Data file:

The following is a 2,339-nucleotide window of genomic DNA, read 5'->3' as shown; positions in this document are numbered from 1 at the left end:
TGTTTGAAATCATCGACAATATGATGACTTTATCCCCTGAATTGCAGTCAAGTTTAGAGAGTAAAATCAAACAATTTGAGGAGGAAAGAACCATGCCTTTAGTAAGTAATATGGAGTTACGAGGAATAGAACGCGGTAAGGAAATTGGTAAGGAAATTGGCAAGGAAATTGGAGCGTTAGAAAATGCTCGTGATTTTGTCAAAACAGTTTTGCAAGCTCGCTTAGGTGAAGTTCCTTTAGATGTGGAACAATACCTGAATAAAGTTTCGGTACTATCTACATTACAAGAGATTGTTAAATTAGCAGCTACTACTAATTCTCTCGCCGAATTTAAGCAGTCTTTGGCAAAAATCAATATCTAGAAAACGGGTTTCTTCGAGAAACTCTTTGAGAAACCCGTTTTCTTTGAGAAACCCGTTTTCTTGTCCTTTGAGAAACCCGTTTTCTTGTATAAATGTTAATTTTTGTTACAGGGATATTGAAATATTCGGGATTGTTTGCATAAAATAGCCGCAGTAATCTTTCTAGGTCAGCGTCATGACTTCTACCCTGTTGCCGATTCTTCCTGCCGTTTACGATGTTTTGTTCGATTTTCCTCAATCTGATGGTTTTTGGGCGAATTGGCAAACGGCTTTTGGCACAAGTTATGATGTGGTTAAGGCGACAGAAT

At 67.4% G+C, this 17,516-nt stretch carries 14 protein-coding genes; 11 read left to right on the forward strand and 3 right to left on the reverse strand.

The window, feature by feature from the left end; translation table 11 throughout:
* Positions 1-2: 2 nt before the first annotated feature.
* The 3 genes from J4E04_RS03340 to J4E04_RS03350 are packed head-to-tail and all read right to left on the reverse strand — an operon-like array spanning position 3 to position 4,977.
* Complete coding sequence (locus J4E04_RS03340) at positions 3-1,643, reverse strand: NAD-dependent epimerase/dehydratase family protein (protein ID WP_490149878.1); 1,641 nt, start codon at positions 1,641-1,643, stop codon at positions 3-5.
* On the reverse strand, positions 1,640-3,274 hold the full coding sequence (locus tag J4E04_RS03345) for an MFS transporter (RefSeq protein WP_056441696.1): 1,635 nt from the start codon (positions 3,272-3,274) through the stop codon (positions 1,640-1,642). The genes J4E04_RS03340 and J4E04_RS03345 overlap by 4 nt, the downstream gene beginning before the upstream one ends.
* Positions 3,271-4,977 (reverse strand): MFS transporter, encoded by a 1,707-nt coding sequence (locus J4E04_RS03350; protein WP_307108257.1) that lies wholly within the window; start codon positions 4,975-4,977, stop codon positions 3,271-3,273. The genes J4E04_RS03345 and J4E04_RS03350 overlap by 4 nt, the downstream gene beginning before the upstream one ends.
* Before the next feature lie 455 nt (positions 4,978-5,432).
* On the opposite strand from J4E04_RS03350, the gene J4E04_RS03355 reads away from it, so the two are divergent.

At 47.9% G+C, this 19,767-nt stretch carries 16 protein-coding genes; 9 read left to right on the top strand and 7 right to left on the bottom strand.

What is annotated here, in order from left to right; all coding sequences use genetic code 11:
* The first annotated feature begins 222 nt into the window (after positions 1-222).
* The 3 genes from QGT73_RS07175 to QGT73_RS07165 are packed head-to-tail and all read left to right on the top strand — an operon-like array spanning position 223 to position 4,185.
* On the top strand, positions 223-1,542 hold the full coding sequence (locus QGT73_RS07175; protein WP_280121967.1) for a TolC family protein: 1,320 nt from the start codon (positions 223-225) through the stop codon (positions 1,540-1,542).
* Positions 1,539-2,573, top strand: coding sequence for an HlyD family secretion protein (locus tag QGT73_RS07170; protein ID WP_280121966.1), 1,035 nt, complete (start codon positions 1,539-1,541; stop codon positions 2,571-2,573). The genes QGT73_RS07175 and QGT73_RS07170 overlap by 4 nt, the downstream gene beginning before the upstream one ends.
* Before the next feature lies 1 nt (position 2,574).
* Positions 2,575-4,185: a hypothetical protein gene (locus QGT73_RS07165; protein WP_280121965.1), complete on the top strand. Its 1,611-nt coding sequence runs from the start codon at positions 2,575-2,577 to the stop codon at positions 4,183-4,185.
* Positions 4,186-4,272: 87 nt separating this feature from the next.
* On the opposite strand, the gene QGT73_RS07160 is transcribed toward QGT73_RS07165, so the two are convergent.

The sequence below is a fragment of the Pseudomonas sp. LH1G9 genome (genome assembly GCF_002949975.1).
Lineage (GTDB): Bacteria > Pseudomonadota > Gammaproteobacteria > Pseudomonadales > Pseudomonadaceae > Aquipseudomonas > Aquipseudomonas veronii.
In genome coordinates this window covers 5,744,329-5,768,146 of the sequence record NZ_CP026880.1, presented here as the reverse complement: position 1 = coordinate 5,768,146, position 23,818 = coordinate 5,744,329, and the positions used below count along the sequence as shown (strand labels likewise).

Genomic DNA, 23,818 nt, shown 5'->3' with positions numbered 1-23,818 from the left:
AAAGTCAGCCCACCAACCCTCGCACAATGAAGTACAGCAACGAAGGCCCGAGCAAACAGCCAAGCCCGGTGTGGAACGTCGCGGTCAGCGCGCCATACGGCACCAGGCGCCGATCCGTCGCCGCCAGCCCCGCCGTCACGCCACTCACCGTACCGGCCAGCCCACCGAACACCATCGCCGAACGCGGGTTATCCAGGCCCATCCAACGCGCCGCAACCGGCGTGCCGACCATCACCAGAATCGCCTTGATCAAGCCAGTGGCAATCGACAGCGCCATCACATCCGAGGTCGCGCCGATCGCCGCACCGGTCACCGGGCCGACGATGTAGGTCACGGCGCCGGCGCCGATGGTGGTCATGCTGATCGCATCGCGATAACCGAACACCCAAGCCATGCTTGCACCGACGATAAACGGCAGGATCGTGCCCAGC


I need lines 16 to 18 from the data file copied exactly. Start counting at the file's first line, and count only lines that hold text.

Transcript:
* On the top strand, positions 223-1,542 hold the full coding sequence (locus QGT73_RS07175; protein WP_280121967.1) for a TolC family protein: 1,320 nt from the start codon (positions 223-225) through the stop codon (positions 1,540-1,542).
* Positions 1,539-2,573, top strand: coding sequence for an HlyD family secretion protein (locus tag QGT73_RS07170; protein ID WP_280121966.1), 1,035 nt, complete (start codon positions 1,539-1,541; stop codon positions 2,571-2,573). The genes QGT73_RS07175 and QGT73_RS07170 overlap by 4 nt, the downstream gene beginning before the upstream one ends.
* Before the next feature lies 1 nt (position 2,574).